Right, last rugby club analogy for a while (that said, it is a really easy way to bring this story to life).
So we have our North Star, our leaders are bought in, they've everything they need to be successful and are translating vision in a way that their players can relate to and understand.
But how do we keep that alive and build momentum in pursuit of that vision?
For me and millions of other communicators like me it's about really good storytelling (I can hear a thousand corporate eyes rolling right now but stay with me!).
Powerful stories are the way to bring a vision to life in a real and compelling way. In last week's blog I talked about it being a coach's job to make the vision relevant and believable to their own team's players. But what about things that all the other teams are doing? What about the age groups ahead of us? What about what the 1st XV has achieved? Or the Ladies XV?
How the coaches for the older teams bring the vision to life for them brings different results - results that in future, our U9s will aspire to achieve.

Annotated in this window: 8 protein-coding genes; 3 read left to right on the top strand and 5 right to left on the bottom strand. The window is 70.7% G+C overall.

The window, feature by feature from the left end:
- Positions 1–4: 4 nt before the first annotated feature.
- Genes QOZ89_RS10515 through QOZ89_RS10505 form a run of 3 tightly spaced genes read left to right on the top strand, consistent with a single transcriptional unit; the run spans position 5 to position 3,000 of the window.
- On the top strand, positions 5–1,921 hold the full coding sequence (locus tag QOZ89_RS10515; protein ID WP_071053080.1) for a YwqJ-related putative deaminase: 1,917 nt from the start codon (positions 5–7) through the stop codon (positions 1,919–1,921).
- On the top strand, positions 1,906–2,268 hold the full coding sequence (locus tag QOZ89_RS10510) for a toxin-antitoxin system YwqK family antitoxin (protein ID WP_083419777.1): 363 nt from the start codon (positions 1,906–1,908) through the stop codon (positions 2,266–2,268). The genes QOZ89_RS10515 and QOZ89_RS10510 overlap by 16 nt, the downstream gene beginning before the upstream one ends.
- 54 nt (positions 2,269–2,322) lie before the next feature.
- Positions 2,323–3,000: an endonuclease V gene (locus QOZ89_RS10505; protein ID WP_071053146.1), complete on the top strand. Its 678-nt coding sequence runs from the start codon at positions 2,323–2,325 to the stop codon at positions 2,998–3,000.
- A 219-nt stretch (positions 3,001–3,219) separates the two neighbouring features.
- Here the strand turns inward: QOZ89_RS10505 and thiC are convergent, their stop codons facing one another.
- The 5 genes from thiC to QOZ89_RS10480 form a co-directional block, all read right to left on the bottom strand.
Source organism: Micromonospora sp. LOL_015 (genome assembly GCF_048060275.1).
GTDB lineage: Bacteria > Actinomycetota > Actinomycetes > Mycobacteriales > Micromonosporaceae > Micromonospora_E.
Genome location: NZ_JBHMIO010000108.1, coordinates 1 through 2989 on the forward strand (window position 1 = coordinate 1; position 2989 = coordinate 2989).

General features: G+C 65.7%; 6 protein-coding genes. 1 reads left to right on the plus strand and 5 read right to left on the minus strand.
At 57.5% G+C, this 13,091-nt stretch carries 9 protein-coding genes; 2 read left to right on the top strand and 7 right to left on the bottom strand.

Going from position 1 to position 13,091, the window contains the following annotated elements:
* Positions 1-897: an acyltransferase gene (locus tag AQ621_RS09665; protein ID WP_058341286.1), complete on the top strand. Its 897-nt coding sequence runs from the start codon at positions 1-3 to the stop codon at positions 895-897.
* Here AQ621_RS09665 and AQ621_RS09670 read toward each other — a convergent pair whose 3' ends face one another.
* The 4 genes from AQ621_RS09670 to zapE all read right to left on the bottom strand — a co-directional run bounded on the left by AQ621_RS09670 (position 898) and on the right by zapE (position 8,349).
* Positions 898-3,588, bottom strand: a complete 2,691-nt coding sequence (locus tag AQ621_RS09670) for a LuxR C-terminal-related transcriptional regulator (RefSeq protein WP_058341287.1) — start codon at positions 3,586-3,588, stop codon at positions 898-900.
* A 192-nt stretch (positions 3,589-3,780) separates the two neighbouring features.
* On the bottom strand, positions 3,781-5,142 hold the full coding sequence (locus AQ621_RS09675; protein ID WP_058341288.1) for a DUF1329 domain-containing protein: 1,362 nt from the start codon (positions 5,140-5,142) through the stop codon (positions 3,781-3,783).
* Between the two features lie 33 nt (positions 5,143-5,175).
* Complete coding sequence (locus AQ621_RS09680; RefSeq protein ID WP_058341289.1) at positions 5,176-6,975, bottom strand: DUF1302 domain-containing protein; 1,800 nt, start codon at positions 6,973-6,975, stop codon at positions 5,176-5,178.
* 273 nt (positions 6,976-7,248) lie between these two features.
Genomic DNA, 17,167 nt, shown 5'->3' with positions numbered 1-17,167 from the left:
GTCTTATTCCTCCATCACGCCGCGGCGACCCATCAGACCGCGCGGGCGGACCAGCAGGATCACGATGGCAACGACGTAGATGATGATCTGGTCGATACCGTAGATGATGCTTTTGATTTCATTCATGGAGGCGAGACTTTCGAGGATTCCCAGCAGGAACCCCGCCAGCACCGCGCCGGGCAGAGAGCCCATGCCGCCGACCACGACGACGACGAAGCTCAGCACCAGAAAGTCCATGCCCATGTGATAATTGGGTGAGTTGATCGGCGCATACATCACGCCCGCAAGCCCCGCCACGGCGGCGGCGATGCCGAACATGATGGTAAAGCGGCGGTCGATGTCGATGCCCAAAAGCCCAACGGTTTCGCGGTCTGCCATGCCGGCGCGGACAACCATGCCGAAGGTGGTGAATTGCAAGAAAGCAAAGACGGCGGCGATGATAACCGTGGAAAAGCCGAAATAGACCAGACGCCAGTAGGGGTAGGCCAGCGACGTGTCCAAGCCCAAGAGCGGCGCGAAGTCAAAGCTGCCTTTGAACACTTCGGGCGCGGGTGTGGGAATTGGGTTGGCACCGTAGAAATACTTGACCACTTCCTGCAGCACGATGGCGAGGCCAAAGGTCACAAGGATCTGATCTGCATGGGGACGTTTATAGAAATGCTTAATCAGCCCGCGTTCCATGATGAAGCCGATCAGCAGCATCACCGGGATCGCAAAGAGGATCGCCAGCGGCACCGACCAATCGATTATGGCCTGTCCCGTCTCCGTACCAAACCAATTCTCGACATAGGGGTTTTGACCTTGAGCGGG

Aren't they the stories that can inspire those 8 year old boys to go a bit further? "I want to be doing that," we want them to be saying to themselves.
So they need to know what;s going on - the good and bad; wins and losses.
That doesn't happen by accident and it doesn't happen by ESP or osmosis. It happens because we, the coaches, share those stories with the players. Maybe at training during the warm-up, maybe through a newsletter to the parents or through Teamer, the messaging app we all use to keep in touch. We have multiple channels at our disposal and we use them all to get stories out there.
And outside of the club, using Leinster and Ireland players brings a bit of open-mouthed awe! We've been lucky to have Sean O'Brien in (a tank indeed) and Ian Keatley is an old Suttonians.
"This is what we're training you for - you could do this if you wanted to"
Again, using stories and examples - this time in flesh and blood - to show the players what could be.
And of course there's a role for the organisation, the club, to play in that. It needs to 'big up' and share all the good stuff that's going on through its channels. In so doing, all the teams inspire each other.
And that helps to build a sense of pride and momentum that, once it's going, is hard to stop.
PS - Scientists calculate momentum by multiplying the mass of the object (m) by the velocity of the object (v). It's basically an indication of how hard it would be to stop the object (or in our case the belief among a load of little rugby players)